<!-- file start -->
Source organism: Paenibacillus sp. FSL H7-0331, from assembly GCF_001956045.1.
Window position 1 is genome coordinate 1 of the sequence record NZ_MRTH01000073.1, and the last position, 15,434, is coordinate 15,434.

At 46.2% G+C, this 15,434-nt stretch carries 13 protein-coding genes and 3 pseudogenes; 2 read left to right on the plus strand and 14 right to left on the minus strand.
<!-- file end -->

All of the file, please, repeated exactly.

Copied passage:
Source organism: Paenibacillus sp. FSL H7-0331, from assembly GCF_001956045.1.
Window position 1 is genome coordinate 1 of the sequence record NZ_MRTH01000073.1, and the last position, 15,434, is coordinate 15,434.

At 46.2% G+C, this 15,434-nt stretch carries 13 protein-coding genes and 3 pseudogenes; 2 read left to right on the plus strand and 14 right to left on the minus strand.